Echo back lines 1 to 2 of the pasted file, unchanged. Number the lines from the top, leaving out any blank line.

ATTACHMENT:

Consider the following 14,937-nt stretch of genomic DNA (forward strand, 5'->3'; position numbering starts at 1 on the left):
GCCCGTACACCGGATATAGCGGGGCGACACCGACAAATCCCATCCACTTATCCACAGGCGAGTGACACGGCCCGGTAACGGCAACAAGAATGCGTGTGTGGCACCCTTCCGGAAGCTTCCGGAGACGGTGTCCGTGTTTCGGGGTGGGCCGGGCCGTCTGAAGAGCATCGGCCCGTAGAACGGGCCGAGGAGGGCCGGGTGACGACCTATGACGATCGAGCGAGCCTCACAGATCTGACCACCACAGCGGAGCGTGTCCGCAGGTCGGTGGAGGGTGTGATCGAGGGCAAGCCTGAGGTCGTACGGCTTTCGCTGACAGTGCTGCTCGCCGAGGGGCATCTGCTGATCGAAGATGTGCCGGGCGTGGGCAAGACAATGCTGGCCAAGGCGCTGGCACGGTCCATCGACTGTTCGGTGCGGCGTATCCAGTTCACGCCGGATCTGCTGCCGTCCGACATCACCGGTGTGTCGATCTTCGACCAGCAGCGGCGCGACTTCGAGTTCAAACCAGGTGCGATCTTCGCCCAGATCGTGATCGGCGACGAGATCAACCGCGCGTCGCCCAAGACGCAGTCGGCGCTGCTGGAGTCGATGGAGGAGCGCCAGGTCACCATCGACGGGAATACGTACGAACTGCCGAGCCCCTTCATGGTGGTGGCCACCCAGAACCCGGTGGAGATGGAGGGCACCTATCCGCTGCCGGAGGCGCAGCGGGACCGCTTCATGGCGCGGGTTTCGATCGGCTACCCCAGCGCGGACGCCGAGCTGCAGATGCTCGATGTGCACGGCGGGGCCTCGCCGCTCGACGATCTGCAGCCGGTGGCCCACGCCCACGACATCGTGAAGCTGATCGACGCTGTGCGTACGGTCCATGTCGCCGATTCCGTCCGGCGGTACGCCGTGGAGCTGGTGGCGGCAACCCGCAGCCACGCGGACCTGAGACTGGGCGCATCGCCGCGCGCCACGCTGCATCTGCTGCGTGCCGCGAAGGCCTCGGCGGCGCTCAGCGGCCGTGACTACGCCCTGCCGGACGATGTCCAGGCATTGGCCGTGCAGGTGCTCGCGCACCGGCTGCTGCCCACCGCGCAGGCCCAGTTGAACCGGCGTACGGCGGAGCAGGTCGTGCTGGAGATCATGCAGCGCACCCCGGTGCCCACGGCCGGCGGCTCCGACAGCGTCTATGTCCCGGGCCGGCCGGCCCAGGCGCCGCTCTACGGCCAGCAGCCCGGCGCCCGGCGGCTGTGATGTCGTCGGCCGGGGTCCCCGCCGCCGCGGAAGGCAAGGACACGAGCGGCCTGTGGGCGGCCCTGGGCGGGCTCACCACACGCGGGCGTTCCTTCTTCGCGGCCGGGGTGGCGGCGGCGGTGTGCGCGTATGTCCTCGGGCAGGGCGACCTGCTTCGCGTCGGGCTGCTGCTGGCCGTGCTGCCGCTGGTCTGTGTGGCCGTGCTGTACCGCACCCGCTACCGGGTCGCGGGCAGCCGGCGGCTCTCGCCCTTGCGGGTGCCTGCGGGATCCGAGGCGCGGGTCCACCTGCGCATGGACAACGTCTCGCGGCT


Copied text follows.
Consider the following 14,937-nt stretch of genomic DNA (forward strand, 5'->3'; position numbering starts at 1 on the left):
GCCCGTACACCGGATATAGCGGGGCGACACCGACAAATCCCATCCACTTATCCACAGGCGAGTGACACGGCCCGGTAACGGCAACAAGAATGCGTGTGTGGCACCCTTCCGGAAGCTTCCGGAGACGGTGTCCGTGTTTCGGGGTGGGCCGGGCCGTCTGAAGAGCATCGGCCCGTAGAACGGGCCGAGGAGGGCCGGGTGACGACCTATGACGATCGAGCGAGCCTCACAGATCTGACCACCACAGCGGAGCGTGTCCGCAGGTCGGTGGAGGGTGTGATCGAGGGCAAGCCTGAGGTCGTACGGCTTTCGCTGACAGTGCTGCTCGCCGAGGGGCATCTGCTGATCGAAGATGTGCCGGGCGTGGGCAAGACAATGCTGGCCAAGGCGCTGGCACGGTCCATCGACTGTTCGGTGCGGCGTATCCAGTTCACGCCGGATCTGCTGCCGTCCGACATCACCGGTGTGTCGATCTTCGACCAGCAGCGGCGCGACTTCGAGTTCAAACCAGGTGCGATCTTCGCCCAGATCGTGATCGGCGACGAGATCAACCGCGCGTCGCCCAAGACGCAGTCGGCGCTGCTGGAGTCGATGGAGGAGCGCCAGGTCACCATCGACGGGAATACGTACGAACTGCCGAGCCCCTTCATGGTGGTGGCCACCCAGAACCCGGTGGAGATGGAGGGCACCTATCCGCTGCCGGAGGCGCAGCGGGACCGCTTCATGGCGCGGGTTTCGATCGGCTACCCCAGCGCGGACGCCGAGCTGCAGATGCTCGATGTGCACGGCGGGGCCTCGCCGCTCGACGATCTGCAGCCGGTGGCCCACGCCCACGACATCGTGAAGCTGATCGACGCTGTGCGTACGGTCCATGTCGCCGATTCCGTCCGGCGGTACGCCGTGGAGCTGGTGGCGGCAACCCGCAGCCACGCGGACCTGAGACTGGGCGCATCGCCGCGCGCCACGCTGCATCTGCTGCGTGCCGCGAAGGCCTCGGCGGCGCTCAGCGGCCGTGACTACGCCCTGCCGGACGATGTCCAGGCATTGGCCGTGCAGGTGCTCGCGCACCGGCTGCTGCCCACCGCGCAGGCCCAGTTGAACCGGCGTACGGCGGAGCAGGTCGTGCTGGAGATCATGCAGCGCACCCCGGTGCCCACGGCCGGCGGCTCCGACAGCGTCTATGTCCCGGGCCGGCCGGCCCAGGCGCCGCTCTACGGCCAGCAGCCCGGCGCCCGGCGGCTGTGATGTCGTCGGCCGGGGTCCCCGCCGCCGCGGAAGGCAAGGACACGAGCGGCCTGTGGGCGGCCCTGGGCGGGCTCACCACACGCGGGCGTTCCTTCTTCGCGGCCGGGGTGGCGGCGGCGGTGTGCGCGTATGTCCTCGGGCAGGGCGACCTGCTTCGCGTCGGGCTGCTGCTGGCCGTGCTGCCGCTGGTCTGTGTGGCCGTGCTGTACCGCACCCGCTACCGGGTCGCGGGCAGCCGGCGGCTCTCGCCCTTGCGGGTGCCTGCGGGATCCGAGGCGCGGGTCCACCTGCGCATGGACAACGTCTCGCGGCT